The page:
Napolitano quits as Italian president

Italy's first re-elected head of State resigns after nine years

14 January, 18:27

    (ANSAmed) - Rome, January 14 - Italy's former president, Senator Giorgio Napolitano, has left the Quirinale presidential palace after his resignation letter was delivered to the premier and the Speakers of both houses of parliament Wednesday as protocol demands, the president's office said in a statement. Napolitano, 89, became the first former Communist to be elected head of State in 2006. He made history again in 2013, when he reluctantly agreed to become the first Italian president to be re-elected to avert a political crisis after parliament failed to agree on a successor. Napolitano always said he would not serve out his second seven-year term but vowed to guarantee stability in the country's top institutional positions throughout Italy's duty European Union presidency, which ended Tuesday. Senate Speaker Pietro Grasso has taken over as interim president until January 29, when a special joint session of both houses of parliament and representatives from Italy's regional governments will start voting on his successor. Premier Matteo Renzi used his Twitter account, @matteorenzi, to thank Napolitano for his nine years of service.

    "#GraziePresidente" tweeted Renzi. Italy should feel "gratitude and emotion" for Napolitano, Renzi said. As well as "handling delicate moments of institutional safeguards" during his nine years in office, the premier said, "he demonstrated an extraordinary political intelligence".

    Renzi went on to say lawmakers cannot fail again when the time comes to replace him, as happened in 2013 in an especially embarrassing debacle for the premier's centre-left Democratic Party (PD) as two candidates proposed by then chief Pier Luigi Bersani were scuppered due to rebellions within the party's ranks. Also on Wednesday, Pope Francis saluted Napolitano's "exemplary service" in a telegram expressing "sincere esteem and deep appreciation for your generous, exemplary service to the Italian nation, performed with authoritativeness, loyalty and tireless dedication to the common good". Francis added that Napolitano's "enlightened, wise" work had helped reinforce "solidarity" and "unity" in Italy in situations "of not few difficulties".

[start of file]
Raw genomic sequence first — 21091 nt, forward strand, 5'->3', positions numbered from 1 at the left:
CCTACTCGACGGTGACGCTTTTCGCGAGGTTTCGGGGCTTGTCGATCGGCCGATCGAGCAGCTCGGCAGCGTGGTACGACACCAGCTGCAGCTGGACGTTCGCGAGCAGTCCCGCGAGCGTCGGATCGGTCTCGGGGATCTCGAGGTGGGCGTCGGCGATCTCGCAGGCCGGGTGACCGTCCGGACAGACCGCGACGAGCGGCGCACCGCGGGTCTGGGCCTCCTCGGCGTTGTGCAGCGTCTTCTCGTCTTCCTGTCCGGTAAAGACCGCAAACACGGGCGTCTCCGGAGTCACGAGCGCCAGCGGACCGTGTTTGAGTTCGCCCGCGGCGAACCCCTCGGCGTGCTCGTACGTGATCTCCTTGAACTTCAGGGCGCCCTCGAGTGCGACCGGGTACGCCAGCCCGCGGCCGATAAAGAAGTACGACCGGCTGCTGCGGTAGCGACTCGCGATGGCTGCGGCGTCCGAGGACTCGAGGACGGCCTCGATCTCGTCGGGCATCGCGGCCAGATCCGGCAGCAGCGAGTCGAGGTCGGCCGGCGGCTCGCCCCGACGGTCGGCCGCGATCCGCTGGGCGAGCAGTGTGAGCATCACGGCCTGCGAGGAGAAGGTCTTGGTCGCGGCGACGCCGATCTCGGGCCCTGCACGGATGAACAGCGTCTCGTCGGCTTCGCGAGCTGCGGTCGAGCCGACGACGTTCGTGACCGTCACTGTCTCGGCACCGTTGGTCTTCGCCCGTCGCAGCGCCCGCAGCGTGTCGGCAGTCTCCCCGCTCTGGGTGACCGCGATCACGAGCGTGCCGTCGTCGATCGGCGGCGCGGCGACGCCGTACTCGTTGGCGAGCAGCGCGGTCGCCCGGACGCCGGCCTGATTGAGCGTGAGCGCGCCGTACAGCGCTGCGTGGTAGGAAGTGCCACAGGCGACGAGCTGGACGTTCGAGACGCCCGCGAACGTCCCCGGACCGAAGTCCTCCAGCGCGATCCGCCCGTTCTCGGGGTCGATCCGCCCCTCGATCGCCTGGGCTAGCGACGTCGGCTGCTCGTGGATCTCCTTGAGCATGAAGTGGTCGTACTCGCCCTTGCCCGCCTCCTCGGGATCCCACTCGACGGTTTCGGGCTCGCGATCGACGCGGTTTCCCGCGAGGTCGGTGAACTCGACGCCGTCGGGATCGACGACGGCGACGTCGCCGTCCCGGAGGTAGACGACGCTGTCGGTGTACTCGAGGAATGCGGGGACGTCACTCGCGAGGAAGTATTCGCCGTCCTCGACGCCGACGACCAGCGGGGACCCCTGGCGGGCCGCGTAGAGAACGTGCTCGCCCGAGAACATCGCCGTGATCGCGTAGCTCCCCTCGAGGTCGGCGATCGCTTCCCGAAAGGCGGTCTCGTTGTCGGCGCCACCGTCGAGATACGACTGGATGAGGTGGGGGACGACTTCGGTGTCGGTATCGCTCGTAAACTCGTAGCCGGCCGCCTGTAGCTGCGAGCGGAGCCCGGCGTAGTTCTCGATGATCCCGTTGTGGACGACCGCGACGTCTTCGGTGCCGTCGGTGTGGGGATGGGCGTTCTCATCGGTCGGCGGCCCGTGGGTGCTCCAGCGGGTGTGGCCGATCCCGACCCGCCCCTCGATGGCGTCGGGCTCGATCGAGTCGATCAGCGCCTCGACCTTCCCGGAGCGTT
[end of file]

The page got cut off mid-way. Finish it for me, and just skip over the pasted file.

However, the anti-establishment 5-Star Movement (M5S) in a statement called Napolitano "one of the worst presidents" in the history of the Italian Republic. The M5S frequently accused Napolitano of not properly conducting his role as an independent arbiter of Italian politics and tried but failed to have him impeached. Susanna Camusso, who leads the largest and most leftwing of Italy's "big three" trade union federations, CGIL, "thanked and saluted" Napolitano.

    "His presence has often been a point of reference, of legitimacy and of recognition for our country in relation to Europe and the world," she said.

    Germany also chimed in on the day Napolitano stepped down.

    "He was a president of great significance for Italy, to whom the country owes a lot," said Chancellor Angela Merkel's spokesman Steffen Seibert.

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